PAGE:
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By Nick Wakeman

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Nick Wakeman

Let's make the most of bin Laden's death

It’s hard not to celebrate the news of Osama bin Laden’s death.

I dressed my son in a American flag T-shirt this morning before sending him off to daycare.

Other parts of the world will call us evil and paint us as the villains, but for today the CIA, the Navy Seals and other Special Forces personnel are heroes. I’m not embarrassed to say it.

The Sept. 11 terrorist attacks were a unifying force in this country, and hopefully bin Laden’s death will bring some of that spirit back or serve as a reminder that we can accomplish great things when we pull together.

My hope is that this accomplishment will spill over onto Capitol Hill and the White House. Perhaps for a few weeks anyway, we’ll see a decrease in the partisan bickering and political rhetoric.

Hopefully, bin Laden’s death will remind of us of the very real threats we face as a nation.

And frankly, I would put the budget and deficit high on that list of threats. Our nation is endangered by our inability to control and better manage our spending and the political rancor that surrounds how decisions are made.

It’s embarrassing that Congress and the White House took us through more than six months of continuing resolutions and had the government on the verge of a shutdown before they passed a budget.

Now, raising the debt ceiling looms as the next big test.

What I find unfortunate are that too many people on either side of the aisle use the budget process to score political points rather than as a tool for governing.

Perhaps I’m a little naïve but I hope that the euphoria surrounding the death of bin Laden gives way to a spirit of cooperation.

We face serious problems in this country and the only way to solve them is through a coming together of the political parties and a focus on finding solutions, not just scoring points or beating our political opponents.

The death of bin Laden is highly symbolic, but it doesn’t make us safer. Only hard work and a bipartisan focus on our problems can.

Posted by Nick Wakeman on May 02, 2011 at 7:23 PM


Reader Comments

Tue, May 3, 2011 Bill Midwest

Bravo Nick; what you said speaks volumes and it is exactly right. The US has won a great victory, now lets pull together stop the Republican/Democrat "Blame Game" and tend to business...

Tue, May 3, 2011 Fred the Fed (contractor)

I take the somber, reflective approach to "celebrating" this event, but I don't fault the boisterous types. But that said, I think contractors need to do their part in fiscal responsibility: stop bellyaching about budget cuts when you know many a SOW is BS or the work is unnecessary or will never have any value. Respect the govt personnel, even if you have to avert your eyes. Stop blindly supporting anything the mil or IC want. Too many of them thirst for military action, which gets us into some pointless operations on a large scale, if u know what I mean.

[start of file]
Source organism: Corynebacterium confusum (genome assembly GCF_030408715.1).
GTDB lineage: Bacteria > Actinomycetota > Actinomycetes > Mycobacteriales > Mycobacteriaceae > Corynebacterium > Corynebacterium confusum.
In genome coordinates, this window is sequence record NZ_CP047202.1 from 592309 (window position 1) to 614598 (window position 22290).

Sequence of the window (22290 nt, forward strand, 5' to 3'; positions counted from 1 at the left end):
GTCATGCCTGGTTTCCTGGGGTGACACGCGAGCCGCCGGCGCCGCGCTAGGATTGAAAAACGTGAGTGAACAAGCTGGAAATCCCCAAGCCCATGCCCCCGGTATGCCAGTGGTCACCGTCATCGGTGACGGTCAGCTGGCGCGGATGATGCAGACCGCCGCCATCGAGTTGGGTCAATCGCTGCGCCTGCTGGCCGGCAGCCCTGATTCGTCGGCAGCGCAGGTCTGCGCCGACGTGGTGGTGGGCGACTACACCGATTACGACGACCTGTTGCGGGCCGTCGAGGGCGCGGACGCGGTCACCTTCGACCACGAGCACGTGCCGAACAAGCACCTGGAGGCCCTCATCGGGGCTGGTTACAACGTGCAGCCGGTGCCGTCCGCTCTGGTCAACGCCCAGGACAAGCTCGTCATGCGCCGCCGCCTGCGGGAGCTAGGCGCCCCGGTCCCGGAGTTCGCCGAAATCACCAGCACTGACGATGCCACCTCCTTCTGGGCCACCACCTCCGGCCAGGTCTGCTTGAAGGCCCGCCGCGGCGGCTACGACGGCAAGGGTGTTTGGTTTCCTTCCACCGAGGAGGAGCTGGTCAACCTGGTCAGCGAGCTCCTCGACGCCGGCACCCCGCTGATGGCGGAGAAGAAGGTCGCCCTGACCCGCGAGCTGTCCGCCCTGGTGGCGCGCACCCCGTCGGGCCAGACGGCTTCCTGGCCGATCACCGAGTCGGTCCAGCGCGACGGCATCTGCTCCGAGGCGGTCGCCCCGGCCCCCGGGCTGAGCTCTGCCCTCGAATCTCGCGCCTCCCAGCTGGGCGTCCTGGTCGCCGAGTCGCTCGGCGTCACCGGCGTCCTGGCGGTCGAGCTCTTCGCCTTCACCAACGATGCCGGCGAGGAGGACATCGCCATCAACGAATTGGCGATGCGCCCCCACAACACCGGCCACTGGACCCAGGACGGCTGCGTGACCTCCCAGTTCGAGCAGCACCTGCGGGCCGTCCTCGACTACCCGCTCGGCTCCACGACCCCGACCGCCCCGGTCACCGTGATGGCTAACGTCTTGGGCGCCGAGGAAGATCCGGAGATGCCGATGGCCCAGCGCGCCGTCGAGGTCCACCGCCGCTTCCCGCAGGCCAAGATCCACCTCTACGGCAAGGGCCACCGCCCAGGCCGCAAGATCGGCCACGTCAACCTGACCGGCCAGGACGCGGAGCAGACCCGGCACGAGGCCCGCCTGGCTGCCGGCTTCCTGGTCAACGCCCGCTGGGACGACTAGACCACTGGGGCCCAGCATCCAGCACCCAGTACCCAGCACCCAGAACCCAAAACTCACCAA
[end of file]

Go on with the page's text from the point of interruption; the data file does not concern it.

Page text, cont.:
Tue, May 3, 2011 DEFENDER OF THE FREE WORLD

This reminds me when I was stationed in Polecharki in Kabul in 2005 and the anniversary of 9/11 on our base. I walked into our Mess Hall completely operated by KBR and witnessed a big display or red white and blue banners and ruffles and feathers and other patriotic stuff. There were big decorated patriotic cakes, cookies, ice cream and other foods, they went all out. 9/11 is a somber event and not a day for celebration, but all of these contractors made a completely festive enviroment like it was the fourth of July or something. At first, I didn't understand it, but after pondering the question and asking about how much these guys get paid, it made perfect sense. This was a golden parachute literally for contractors, some of these guys were making more money than me as a Captain. I am not complaining, I rather have contractors doing all those mundane tasks as food preparation, maintenance of generators, plumbing and electrical, HVAC, etc... It frees up all the joes to be utilized in operations, but it just seemed like the theme was wrong.

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